Tuesday, May 18, 2010

Primary Use

Back in January we reported the appearance of a strange green metal box on the footway of Barkingside High Street. That post and the subsequent comments were initially speculating on what on earth it could be, but we soon discovered that it was to be, and has since morphed into, a new style “public telephone” provided by British Telecom. Except that this one isn’t working yet – the telephone apparatus has not been installed. This is because the council have taken enforcement action for its removal along with another one down by the Eva Hart in Chadwell. That was 17th February as reported by Cllr Nick Hayes.

It’s still there, photographs taken today, 18th May 2010.


















Recently Morris spotted another one, complete and presumably fully functional, in Cranbrook Road close to the junction with Beal Road. So on my next bus journey into Ilford Town Centre I sat upstairs at the front on look out. I counted nine in Cranbrook Road alone and more in the Town Centre itself. Some of them are located sensibly on wide pavements, like outside Faeces nightclub, outside Ilford Sainsburys and on the pedestrianised High Road. But others take up a considerable percentage of the footway, like the double back-to-back pair outside Broadway Chambers on what is a very busy footway and of course our own model here in Barkingside just along from a busy bus stop.

Now the thing is that British Telecom are, I believe, required as part of their operating licence to provide a certain number of public telephone points. The trouble is that hardly anybody uses them anymore, for the telephone part that is – mostly people have mobiles or one of those gooseberry thingies. So the cost of provision set against revenue is not very promising. Solution - let’s go into the advertising business.

It is clear that these structures are designed for advertising and that is their primary function. Were it not so, the structure would be positioned parallel to the kerb thereby minimising any obstruction to the freedom of movement of pedestrians and other footway users.

British Telecom has been given certain dispensations to do things in order to comply with their licence obligations but these are related to the provision of telephone access and not advertising. BT is now using those dispensations to operate a new business for which they were not intended. They are using public space and amenity for an unauthorised purpose and our Council should send them an invoice for that privilege.

8 comments:

  1. Hear, hear. Siting the FX phone near a public bench restricts the pavement at this point. Does anyone really want an audience when using a public telephone? And there is another public telephone across the road near Somerfield. So why plonk this monstrosity here? Simple. It is perfectly sited for casual reading by drivers waiting at the pedestrian crossing outside the library. This is an advertising ploy first and foremost, rather than a telephone booth. And it is in the way.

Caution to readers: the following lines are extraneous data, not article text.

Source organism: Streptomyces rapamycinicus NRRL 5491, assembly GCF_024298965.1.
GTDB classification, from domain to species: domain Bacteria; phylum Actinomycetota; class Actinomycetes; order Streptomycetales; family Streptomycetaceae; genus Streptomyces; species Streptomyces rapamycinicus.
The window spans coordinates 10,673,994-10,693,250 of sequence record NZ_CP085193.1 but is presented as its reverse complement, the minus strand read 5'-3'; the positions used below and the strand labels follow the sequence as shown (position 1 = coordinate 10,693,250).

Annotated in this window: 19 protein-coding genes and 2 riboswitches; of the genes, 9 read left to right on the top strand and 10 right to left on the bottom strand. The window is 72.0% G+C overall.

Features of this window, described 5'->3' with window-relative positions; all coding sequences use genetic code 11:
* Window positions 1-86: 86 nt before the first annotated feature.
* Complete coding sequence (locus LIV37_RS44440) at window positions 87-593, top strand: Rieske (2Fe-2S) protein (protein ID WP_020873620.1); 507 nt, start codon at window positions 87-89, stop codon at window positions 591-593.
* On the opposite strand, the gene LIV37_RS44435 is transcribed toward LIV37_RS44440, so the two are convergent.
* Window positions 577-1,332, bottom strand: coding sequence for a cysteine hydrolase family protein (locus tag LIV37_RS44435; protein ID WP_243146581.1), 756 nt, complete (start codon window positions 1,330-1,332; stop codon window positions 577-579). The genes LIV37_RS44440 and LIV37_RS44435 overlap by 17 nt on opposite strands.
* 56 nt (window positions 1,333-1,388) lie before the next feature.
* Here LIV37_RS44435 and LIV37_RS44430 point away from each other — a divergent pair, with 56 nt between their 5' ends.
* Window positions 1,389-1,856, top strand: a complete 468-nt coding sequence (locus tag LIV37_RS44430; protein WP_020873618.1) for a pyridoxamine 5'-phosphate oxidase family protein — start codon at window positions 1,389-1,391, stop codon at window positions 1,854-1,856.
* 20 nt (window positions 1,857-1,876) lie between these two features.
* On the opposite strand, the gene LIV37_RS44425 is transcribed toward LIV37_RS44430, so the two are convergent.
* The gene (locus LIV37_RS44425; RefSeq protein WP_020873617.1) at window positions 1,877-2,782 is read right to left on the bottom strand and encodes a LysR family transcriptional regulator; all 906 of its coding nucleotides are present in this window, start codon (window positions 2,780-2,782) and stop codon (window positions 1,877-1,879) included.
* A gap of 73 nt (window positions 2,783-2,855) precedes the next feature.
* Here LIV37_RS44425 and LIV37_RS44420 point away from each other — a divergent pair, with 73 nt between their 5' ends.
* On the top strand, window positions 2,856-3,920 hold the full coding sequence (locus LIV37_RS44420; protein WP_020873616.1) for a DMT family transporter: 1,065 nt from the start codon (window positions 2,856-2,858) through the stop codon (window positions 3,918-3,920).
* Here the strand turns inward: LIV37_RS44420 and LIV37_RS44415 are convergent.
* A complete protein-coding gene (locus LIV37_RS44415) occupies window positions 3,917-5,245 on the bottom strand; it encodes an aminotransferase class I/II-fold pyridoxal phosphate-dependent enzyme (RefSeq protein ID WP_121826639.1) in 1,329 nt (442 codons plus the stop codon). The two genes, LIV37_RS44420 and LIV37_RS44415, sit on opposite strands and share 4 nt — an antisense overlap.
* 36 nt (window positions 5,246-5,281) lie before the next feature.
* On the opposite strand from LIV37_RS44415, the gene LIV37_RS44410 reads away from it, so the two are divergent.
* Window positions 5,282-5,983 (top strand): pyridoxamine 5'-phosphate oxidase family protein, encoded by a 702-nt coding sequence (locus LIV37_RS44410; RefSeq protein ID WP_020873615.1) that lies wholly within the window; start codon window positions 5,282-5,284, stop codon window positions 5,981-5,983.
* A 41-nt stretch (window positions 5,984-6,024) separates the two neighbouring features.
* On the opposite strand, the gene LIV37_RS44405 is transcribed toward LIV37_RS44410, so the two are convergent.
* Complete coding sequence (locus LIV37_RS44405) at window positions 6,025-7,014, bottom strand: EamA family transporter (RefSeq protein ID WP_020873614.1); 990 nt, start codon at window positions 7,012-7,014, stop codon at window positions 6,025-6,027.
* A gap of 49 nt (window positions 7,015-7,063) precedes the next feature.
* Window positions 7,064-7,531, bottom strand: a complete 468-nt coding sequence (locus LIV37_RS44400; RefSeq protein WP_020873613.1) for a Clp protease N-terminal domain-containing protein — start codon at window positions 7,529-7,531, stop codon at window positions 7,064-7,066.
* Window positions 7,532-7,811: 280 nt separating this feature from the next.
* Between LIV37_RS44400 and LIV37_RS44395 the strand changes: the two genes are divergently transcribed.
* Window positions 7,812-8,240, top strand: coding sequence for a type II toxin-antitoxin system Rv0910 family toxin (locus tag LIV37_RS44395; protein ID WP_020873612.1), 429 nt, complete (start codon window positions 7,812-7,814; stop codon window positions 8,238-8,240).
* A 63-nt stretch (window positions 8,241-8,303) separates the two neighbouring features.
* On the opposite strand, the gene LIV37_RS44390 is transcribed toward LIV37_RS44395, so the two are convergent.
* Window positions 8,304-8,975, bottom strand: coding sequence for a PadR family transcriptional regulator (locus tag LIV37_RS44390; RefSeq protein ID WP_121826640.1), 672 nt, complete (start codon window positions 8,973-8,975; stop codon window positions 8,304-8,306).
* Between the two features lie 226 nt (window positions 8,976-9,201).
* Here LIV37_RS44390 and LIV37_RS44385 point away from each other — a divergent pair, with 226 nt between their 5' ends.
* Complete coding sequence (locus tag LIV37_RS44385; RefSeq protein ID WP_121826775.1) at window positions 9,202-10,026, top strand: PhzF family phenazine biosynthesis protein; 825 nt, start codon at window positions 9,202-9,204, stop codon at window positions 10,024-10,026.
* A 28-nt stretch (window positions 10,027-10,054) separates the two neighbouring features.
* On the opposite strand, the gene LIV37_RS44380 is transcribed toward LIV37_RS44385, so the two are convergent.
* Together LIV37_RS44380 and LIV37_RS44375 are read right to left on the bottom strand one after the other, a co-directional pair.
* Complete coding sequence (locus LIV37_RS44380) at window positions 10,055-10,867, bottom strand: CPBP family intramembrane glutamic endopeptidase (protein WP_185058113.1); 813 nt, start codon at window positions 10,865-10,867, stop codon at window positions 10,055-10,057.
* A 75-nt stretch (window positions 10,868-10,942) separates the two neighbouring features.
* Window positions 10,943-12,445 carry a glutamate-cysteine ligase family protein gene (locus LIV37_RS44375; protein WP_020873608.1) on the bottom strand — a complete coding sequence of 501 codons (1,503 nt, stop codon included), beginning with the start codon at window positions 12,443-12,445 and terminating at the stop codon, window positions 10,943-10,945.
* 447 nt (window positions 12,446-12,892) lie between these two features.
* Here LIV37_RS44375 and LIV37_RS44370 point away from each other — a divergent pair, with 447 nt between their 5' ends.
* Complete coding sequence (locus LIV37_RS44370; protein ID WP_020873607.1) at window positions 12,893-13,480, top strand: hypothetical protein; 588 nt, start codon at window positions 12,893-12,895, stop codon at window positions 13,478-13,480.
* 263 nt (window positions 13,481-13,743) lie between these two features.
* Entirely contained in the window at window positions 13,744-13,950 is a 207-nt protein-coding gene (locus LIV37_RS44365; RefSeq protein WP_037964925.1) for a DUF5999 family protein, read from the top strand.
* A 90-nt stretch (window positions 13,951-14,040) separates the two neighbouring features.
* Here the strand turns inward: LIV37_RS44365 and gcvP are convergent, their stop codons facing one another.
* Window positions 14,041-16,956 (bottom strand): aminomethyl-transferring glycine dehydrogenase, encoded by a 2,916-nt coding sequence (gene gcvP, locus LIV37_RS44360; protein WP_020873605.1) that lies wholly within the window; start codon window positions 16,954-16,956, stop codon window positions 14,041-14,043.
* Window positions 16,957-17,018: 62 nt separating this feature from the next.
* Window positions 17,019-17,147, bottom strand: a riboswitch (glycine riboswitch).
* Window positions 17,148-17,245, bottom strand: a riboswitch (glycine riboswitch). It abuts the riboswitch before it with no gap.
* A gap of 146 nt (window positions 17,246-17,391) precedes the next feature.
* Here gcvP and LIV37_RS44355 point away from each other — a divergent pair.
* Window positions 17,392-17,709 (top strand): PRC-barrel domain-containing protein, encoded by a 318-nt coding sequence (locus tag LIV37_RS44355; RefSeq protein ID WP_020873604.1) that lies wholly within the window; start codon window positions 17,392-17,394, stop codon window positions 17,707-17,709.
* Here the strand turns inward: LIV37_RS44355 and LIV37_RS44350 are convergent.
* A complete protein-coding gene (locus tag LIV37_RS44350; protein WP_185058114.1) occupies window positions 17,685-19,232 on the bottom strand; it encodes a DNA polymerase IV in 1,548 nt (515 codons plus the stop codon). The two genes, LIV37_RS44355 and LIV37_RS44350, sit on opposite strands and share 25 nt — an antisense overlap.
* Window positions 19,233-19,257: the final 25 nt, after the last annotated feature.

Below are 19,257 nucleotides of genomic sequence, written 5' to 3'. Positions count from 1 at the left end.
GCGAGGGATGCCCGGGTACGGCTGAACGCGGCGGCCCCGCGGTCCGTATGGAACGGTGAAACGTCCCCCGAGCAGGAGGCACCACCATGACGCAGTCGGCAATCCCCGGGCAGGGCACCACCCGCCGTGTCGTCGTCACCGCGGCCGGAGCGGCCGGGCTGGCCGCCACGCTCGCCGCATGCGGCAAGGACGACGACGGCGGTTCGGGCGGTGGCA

ReplyDelete
  2. The council's attempts to get these thing removed isn't going to well, judging by recent events in the vicinity of the other one in Chadwell Heath.

    I noticed the other day that the 'phone has now been removed from the old 'phone box - which wasn't (and still isn't) obstructing the footway.

    Last night, the obstruction had increased considerably as EDF have dug some trenches around it, presumably to provide it with power.

    Obviously the installation is being finalised, after a six month delay - and, no doubt, there will be a repeat trench digging exercise when BT connect it their network - so does this mean the council has lost the battle?

    Any change at the one in Barkingside recently?

    ReplyDelete
  3. It's still there, I checked yesterday. Apparently they are to be "re-sited" which might explain what's going on down your way. The Chadwell one does seem to be slightly in advance of ours in terms of action!

    ReplyDelete
  4. It does seem that the 'progress' at the Barkingside monstrosity has, as you say, followed that of the Chadwell Heath variant ...

    ... but there has been no progress with the excavations and barriers there since my previous report - and, yes, I do look 'down the hole' to see what, if anything, has changed - so the entire width of what would have been the original foot-way is now obstructed with no work being done to justify it!

    Strangely, there is an existing black-sheathed cable crossing the end of the trench closest to the kerb which looks suspiciously like an electrical supply cable of the size/type used for supplying street lighting/traffic signs - including other structures like the one it passes under ...

    ... so why is there such a big excavation ...?

    ReplyDelete
  5. Well, the situation hadn't changed on Saturday night - ignoring the obvious accumulation of rubbish in the intervening period - but, to my surprise, on Sunday night the trench had been back-filled and the paving reinstated!

    Not that it improved pedestrian flow as all the barriers were still in place!

    No idea of the situation yesterday but today, Tuesday, the barriers had gone when I looked a couple of hours ago ...

    ... still no 'phone and, as I have no reason to hang around for dusk, so close to the longest day, I have no idea what happens after dark ...

    ReplyDelete
  6. And there's me thinking you were the Night Bus?

    ReplyDelete
  7. Ah, but when the night bus is the end, the beginning is much later, if you see what I mean ...

    ReplyDelete